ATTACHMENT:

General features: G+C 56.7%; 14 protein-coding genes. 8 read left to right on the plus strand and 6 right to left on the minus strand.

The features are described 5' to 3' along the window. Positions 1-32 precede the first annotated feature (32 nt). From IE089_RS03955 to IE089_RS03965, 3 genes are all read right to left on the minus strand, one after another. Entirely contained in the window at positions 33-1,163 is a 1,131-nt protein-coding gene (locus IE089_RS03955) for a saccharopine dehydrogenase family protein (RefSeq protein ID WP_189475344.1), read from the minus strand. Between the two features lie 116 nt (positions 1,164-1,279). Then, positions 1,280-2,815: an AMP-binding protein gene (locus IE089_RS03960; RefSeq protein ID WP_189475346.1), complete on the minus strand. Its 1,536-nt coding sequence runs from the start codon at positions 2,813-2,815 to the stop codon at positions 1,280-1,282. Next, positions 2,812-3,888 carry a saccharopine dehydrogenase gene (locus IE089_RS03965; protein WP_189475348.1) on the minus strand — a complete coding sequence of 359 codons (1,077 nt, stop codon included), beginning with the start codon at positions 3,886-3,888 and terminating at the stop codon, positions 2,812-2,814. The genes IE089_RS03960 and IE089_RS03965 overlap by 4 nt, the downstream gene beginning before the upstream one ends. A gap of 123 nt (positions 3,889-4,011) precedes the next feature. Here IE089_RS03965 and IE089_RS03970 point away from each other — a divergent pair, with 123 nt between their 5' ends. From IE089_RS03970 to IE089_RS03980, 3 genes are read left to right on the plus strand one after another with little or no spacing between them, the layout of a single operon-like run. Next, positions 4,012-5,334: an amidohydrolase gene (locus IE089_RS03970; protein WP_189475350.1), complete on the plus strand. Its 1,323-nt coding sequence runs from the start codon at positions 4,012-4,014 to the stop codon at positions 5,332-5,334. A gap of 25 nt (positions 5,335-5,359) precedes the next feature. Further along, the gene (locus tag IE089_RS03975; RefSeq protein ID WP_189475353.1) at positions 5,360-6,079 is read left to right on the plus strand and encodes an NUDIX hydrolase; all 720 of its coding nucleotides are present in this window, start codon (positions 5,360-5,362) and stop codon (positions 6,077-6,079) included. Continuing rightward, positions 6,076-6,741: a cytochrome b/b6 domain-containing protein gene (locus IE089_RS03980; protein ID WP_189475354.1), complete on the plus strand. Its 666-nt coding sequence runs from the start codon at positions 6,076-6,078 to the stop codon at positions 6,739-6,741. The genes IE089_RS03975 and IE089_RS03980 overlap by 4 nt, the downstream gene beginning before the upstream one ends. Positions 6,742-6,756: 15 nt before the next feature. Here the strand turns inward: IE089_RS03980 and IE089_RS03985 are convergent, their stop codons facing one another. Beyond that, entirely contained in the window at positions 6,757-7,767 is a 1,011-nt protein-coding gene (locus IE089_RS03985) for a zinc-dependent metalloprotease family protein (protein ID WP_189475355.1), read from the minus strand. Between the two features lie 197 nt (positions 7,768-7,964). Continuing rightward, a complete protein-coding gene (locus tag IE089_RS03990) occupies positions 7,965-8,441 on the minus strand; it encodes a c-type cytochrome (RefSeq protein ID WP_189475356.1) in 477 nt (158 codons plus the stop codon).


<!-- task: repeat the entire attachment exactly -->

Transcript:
General features: G+C 56.7%; 14 protein-coding genes. 8 read left to right on the plus strand and 6 right to left on the minus strand.

The features are described 5' to 3' along the window. Positions 1-32 precede the first annotated feature (32 nt). From IE089_RS03955 to IE089_RS03965, 3 genes are all read right to left on the minus strand, one after another. Entirely contained in the window at positions 33-1,163 is a 1,131-nt protein-coding gene (locus IE089_RS03955) for a saccharopine dehydrogenase family protein (RefSeq protein ID WP_189475344.1), read from the minus strand. Between the two features lie 116 nt (positions 1,164-1,279). Then, positions 1,280-2,815: an AMP-binding protein gene (locus IE089_RS03960; RefSeq protein ID WP_189475346.1), complete on the minus strand. Its 1,536-nt coding sequence runs from the start codon at positions 2,813-2,815 to the stop codon at positions 1,280-1,282. Next, positions 2,812-3,888 carry a saccharopine dehydrogenase gene (locus IE089_RS03965; protein WP_189475348.1) on the minus strand — a complete coding sequence of 359 codons (1,077 nt, stop codon included), beginning with the start codon at positions 3,886-3,888 and terminating at the stop codon, positions 2,812-2,814. The genes IE089_RS03960 and IE089_RS03965 overlap by 4 nt, the downstream gene beginning before the upstream one ends. A gap of 123 nt (positions 3,889-4,011) precedes the next feature. Here IE089_RS03965 and IE089_RS03970 point away from each other — a divergent pair, with 123 nt between their 5' ends. From IE089_RS03970 to IE089_RS03980, 3 genes are read left to right on the plus strand one after another with little or no spacing between them, the layout of a single operon-like run. Next, positions 4,012-5,334: an amidohydrolase gene (locus IE089_RS03970; protein WP_189475350.1), complete on the plus strand. Its 1,323-nt coding sequence runs from the start codon at positions 4,012-4,014 to the stop codon at positions 5,332-5,334. A gap of 25 nt (positions 5,335-5,359) precedes the next feature. Further along, the gene (locus tag IE089_RS03975; RefSeq protein ID WP_189475353.1) at positions 5,360-6,079 is read left to right on the plus strand and encodes an NUDIX hydrolase; all 720 of its coding nucleotides are present in this window, start codon (positions 5,360-5,362) and stop codon (positions 6,077-6,079) included. Continuing rightward, positions 6,076-6,741: a cytochrome b/b6 domain-containing protein gene (locus IE089_RS03980; protein ID WP_189475354.1), complete on the plus strand. Its 666-nt coding sequence runs from the start codon at positions 6,076-6,078 to the stop codon at positions 6,739-6,741. The genes IE089_RS03975 and IE089_RS03980 overlap by 4 nt, the downstream gene beginning before the upstream one ends. Positions 6,742-6,756: 15 nt before the next feature. Here the strand turns inward: IE089_RS03980 and IE089_RS03985 are convergent, their stop codons facing one another. Beyond that, entirely contained in the window at positions 6,757-7,767 is a 1,011-nt protein-coding gene (locus IE089_RS03985) for a zinc-dependent metalloprotease family protein (protein ID WP_189475355.1), read from the minus strand. Between the two features lie 197 nt (positions 7,768-7,964). Continuing rightward, a complete protein-coding gene (locus tag IE089_RS03990) occupies positions 7,965-8,441 on the minus strand; it encodes a c-type cytochrome (RefSeq protein ID WP_189475356.1) in 477 nt (158 codons plus the stop codon).